“If proposed funding to education is not increased in the 2018 appropriation bill, many on-going capital projects in public tertiary institutions, except TETFUND projects, will remain abandoned while important teaching infrastructure requiring urgent repairs or upgrade would remain in their deplorable state,” Hassan said.

Towards this end, he pointed out that what this would suggest is that new waves of fee hikes should be expected as universities, polytechnics and colleges would now descend on students and their poor working class parents to make up for funding shortfalls. The resultant effects of this, which he hinted would be negative on the sector, would be further crises which would disrupt academic calendar in the schools to the detriment of students.

A don at the University of Ibadan (UI) and a Professor of African literature and Oral literature at the Department of English at the premier university, Ademola Dasylva, bemoaned the poor state of the education sector, saying paucity of funding is the most critical challenge of the sector.

Dasylva, who expressed worry over the quantum of the yearly budget that really goes into the system, called on the government to implement the 2009 Agreement reached with the workers’ unions to ensure stability in the sector in 2018. He queried: “Ask the government how much of 2017 budget was implemented? The responses you get will not be the same, even from core political office holders. Most of them do not know.

The more you look the less you see. Every year, huge sum of money is allocated to service the status quo, especially for same number of cars for National Assembly and House of Representatives members.

Again, huge sums of money annually allocated to purchasing computers for the President’s office, and other core offices running into billions of naira at the expense of more important things and critical sectors like education, health, food and security. This is really appalling.”

The stakeholders, who scored the sector very low in 2017, blamed the successive administrations for the age-long neglect and inadequate funding of the sector, saying the education sector might not fare well in the year given the current body language of the government to the development of the sector.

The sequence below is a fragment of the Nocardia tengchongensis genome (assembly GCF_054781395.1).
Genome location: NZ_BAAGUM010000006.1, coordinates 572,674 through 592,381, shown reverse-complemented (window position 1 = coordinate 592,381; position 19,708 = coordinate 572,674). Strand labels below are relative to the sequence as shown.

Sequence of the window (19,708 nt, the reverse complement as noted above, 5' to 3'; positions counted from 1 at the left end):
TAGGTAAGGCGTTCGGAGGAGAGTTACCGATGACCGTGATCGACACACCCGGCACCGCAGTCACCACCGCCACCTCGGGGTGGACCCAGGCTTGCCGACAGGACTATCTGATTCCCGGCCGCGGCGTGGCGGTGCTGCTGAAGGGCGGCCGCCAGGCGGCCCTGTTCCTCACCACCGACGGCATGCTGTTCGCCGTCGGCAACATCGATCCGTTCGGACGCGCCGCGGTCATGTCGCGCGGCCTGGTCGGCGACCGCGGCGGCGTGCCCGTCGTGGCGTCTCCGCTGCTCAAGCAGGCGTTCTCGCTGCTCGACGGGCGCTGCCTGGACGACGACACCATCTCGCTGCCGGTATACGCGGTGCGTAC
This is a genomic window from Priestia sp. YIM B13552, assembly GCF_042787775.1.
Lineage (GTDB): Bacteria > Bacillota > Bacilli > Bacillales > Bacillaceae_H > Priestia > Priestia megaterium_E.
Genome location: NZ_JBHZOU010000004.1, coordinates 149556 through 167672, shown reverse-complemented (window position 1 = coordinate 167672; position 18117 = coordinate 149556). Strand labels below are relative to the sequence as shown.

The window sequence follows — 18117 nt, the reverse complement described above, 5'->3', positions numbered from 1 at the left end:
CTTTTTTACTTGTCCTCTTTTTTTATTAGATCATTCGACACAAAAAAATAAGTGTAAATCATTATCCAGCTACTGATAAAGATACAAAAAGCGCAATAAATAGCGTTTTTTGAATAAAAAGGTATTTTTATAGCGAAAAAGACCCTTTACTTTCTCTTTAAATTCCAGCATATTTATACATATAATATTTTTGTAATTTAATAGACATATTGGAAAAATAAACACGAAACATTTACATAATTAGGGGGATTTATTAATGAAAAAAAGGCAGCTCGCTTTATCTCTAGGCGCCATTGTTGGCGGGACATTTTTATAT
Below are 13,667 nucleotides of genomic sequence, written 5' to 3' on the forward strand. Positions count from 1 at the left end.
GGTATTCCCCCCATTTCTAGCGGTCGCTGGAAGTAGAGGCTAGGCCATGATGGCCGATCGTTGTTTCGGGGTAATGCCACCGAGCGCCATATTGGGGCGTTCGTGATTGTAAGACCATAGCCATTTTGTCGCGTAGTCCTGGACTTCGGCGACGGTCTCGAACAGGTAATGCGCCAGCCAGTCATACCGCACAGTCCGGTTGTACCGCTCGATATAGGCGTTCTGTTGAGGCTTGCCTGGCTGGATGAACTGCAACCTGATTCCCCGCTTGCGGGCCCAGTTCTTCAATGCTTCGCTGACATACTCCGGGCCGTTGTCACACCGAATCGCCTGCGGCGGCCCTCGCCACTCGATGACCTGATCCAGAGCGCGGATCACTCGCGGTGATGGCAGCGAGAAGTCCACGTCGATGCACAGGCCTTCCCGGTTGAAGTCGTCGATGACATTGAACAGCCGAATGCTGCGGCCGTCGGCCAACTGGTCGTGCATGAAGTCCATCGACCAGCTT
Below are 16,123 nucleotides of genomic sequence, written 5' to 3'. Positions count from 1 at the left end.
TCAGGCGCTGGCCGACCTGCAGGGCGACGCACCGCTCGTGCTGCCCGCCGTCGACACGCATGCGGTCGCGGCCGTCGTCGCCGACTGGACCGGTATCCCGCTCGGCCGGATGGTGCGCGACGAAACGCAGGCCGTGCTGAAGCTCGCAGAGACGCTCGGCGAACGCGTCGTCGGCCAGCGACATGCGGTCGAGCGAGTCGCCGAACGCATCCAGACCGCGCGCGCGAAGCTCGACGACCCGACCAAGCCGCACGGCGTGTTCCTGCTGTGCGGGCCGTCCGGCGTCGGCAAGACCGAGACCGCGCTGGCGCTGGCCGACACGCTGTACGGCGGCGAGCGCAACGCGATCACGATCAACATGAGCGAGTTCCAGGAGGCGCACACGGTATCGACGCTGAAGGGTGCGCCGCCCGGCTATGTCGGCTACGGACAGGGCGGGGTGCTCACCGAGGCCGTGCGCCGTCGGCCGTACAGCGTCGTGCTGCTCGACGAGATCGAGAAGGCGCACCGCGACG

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JUST IN: Student killed during protest at Plateau College of Education



The Management of the College of Education Gindiri, Mangu Local Government of Plateau state has close down academic activities in the School indefinitely, following students protest, which claimed the life of a student and properties worth millions of naira also destroyed.

Investigation revealed that the students had embarked on a protest demanding for the released of the identification card and also cancellation of a National Health Insurance Scheme NHIS Policy which they claimed to have paid to the school, but whenever the approach the school clinic the management still as them to pay another money.

New Telegraph gathered that during the protest, the students on rampage burnt down the school Clinic and also damage several cars belonging to staffs as well as destroyed doors and windows of the Administrative buildings of the institution before the arrival of the security.

Public Relationship officer of the School Mrs Elizabeth Aboreng who spoke New Telegraph on a Telephone call disclose that the students from NCE Two class had protested the released of their ID card by the school management and later took laws into their hands by burning down properties in the institution including the school clinic and Ambulance.

“The Management of the institution has close down the school indefinitely, Because the students of NCE two had issues of Identification Card which was not released to them, but the made the Acting Provost Mr Cornelius Ka-ankuka and he resolved that the ID Card was to be made available today, but surprisingly today the students went on rampage without waiting to collect the ID cards and burn down two ambulances belonging to the school, burn down the clinic and also destroy staffs cars” she said.

However, New Telegraph gathered that in the midst of the protests, one student was alleged to have been hit by a stray bullet and died on the spot.